R.A.P. Interview: Ann DeWig

Ann DeWig, Creative Services Director, WWDC-FM, Washington, DC

Ann-DeWig-Feb01by Jerry Vigil

Count on your fingers the number of really talented women in radio production, and you’ll probably have enough fingers left over to finish off a plate of hot wings. And the most talented women in radio production are usually found on the commercial side of things. So, it’s even more rare to find a female producer handling the imaging for a station. Let’s make that station a rocker, one whose target audience is young males, and now you have enough fingers left to pop a beer to go with those hot wings. Ann DeWig is the Creative Services Director for Clear Channel’s DC101 in the nation’s capital. Plug in this month’s RAP CD, give her demo a listen, pick your jaw up off the floor, then sit back and read all about this fast rising prod-goddess.

JV: Tell us about your radio journey to WWDC starting from your first radio experiences.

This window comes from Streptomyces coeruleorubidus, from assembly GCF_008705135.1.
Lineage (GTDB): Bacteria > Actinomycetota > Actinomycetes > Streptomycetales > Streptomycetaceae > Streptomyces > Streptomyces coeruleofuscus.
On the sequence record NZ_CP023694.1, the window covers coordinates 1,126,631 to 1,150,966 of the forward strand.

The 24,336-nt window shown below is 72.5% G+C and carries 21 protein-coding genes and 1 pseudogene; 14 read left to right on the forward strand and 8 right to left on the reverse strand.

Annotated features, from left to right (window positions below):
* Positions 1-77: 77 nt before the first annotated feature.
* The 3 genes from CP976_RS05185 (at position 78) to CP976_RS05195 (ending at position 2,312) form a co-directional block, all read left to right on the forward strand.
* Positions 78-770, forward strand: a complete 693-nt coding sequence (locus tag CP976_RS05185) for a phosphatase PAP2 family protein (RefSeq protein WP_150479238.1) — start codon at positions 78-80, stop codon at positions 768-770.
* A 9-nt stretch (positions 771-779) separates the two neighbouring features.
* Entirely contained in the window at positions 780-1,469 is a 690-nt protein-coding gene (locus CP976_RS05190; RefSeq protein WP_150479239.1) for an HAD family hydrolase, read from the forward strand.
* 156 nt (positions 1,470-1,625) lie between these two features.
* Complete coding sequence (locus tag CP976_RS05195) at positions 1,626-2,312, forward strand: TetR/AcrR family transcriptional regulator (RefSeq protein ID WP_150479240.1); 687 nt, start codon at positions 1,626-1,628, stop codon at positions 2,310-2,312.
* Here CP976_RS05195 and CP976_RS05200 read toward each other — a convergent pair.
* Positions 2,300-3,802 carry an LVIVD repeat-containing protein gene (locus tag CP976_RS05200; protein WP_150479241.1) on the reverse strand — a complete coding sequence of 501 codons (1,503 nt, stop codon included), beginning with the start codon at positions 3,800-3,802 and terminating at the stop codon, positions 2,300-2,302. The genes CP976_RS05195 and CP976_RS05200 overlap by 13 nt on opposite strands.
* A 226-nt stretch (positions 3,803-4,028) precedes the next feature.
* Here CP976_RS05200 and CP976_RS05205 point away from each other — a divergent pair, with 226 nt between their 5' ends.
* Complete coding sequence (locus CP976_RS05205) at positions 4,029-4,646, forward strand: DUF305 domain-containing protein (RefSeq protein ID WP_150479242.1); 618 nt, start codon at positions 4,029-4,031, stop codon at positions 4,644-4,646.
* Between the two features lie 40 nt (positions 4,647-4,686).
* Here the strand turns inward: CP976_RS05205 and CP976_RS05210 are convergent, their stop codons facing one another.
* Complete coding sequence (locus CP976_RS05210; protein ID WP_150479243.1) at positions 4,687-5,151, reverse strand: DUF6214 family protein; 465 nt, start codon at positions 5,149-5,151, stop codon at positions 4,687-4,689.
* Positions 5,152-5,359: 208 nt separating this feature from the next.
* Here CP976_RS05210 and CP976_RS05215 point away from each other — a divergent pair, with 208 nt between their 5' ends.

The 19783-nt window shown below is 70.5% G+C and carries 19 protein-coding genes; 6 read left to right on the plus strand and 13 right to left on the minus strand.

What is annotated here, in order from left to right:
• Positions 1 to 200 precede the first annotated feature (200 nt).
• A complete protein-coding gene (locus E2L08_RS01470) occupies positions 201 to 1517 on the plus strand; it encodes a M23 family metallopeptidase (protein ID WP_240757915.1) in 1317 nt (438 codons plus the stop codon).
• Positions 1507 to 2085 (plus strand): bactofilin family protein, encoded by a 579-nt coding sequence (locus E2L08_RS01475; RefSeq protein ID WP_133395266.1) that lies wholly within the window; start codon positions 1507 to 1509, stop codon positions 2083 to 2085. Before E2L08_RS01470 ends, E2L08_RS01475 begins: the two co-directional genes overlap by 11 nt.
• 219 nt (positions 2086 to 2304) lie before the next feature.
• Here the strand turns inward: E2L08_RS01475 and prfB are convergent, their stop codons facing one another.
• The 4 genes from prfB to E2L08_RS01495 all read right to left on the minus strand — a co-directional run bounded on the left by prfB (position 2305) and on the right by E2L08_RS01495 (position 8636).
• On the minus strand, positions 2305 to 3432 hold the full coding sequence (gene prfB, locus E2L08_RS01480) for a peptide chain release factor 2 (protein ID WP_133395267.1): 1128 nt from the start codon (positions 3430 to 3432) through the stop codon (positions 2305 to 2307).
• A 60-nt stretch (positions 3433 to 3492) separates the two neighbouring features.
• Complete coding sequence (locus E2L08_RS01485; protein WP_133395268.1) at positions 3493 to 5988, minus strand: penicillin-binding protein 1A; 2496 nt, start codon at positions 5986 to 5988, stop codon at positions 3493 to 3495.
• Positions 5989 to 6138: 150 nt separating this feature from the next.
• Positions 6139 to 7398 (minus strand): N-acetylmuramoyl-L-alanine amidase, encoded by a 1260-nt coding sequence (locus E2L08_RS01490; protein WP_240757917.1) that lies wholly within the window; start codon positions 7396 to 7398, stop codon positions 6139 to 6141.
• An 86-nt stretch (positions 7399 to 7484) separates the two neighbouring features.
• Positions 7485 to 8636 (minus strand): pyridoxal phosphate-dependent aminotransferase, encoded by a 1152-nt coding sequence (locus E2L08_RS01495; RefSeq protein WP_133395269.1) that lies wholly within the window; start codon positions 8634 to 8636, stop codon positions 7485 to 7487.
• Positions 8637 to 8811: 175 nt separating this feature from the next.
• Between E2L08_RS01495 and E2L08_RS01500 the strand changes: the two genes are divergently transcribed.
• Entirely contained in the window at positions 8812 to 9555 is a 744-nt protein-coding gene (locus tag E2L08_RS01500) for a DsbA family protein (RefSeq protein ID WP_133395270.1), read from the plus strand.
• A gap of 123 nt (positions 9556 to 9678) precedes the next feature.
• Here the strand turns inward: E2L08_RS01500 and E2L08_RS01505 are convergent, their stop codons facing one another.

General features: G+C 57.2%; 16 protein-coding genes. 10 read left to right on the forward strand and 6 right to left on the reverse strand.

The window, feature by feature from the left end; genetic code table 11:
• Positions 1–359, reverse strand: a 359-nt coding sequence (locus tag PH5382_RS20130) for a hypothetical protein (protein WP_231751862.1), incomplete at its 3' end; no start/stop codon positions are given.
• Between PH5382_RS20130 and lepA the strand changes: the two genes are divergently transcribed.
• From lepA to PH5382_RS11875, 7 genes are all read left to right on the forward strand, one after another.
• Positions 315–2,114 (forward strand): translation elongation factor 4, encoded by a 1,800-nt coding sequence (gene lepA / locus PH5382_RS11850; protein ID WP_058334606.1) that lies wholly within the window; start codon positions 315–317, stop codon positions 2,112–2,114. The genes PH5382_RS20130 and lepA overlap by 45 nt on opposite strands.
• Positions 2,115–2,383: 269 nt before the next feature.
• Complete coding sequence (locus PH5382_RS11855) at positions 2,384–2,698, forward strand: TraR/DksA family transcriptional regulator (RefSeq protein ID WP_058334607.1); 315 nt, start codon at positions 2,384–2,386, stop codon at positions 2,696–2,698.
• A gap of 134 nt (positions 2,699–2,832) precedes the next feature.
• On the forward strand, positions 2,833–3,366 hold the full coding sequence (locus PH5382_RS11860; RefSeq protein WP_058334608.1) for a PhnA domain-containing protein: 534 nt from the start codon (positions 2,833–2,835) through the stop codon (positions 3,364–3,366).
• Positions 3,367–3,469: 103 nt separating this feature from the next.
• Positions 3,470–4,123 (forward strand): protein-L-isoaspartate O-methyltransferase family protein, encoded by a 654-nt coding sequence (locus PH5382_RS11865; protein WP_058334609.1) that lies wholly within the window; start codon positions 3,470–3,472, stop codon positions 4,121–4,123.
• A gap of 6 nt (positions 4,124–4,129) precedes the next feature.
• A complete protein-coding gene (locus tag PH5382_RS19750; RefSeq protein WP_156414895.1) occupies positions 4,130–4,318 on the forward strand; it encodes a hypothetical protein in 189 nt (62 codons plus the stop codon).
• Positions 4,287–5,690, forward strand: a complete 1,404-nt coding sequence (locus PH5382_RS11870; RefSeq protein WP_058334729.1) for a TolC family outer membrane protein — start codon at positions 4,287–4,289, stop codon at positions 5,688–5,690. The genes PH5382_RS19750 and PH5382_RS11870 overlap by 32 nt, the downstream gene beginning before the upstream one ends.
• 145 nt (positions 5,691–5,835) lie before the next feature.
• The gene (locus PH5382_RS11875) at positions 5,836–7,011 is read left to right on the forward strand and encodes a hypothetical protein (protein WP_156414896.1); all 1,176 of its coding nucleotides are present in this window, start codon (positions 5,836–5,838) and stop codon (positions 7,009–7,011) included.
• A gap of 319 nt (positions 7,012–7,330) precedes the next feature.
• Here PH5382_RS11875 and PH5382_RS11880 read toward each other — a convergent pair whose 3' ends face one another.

Ann: I grew up in Denver and ran away to college in a small town in Iowa where I jumped head first into their entire mass media program. Immediately, I showed interest. They threw me on the campus radio station. They threw me on the campus television station. I was anchoring weather. I was also doing a weeknight show on the radio station. It was a small town, so it wasn’t really a big deal. Before I knew it, one of my classmates suggested I join her doing part-time work at the local commercial radio station because they were looking to hire. So, I started board op-ing for Twins games up in Iowa, and they soon moved me over to the big Top 40 FM to do board op-ing for Casey Kasem. That turned into weekend overnights, which turned into weekend swing shifts, which turned into middays. And in Sioux City, Iowa, the turnaround is such that at 18 I became the Program Director of the AM station, which was Big Band, and they asked me to switch it to a Talk format. So, I worked my butt off and put in an automated system. I was throwing Michael Reagan on… “oh, that sounds good. We’ll put Dr. Laura on.” I had no clue. I wet my feet in that arena and played around as the Music Director on the Top 40 format. This was back in ’93 and ’94. It was amazing at 18 to take such an active role in a commercial radio station. That’s also where I got my feet wet in production with an 8-track reel-to-reel machine. It didn’t really spark my attention but it was something fun to do at the radio station, and it was actually something I had to do being the Program Director, producing all these IDs for Michael Reagan, Laura Schlessinger or whatever.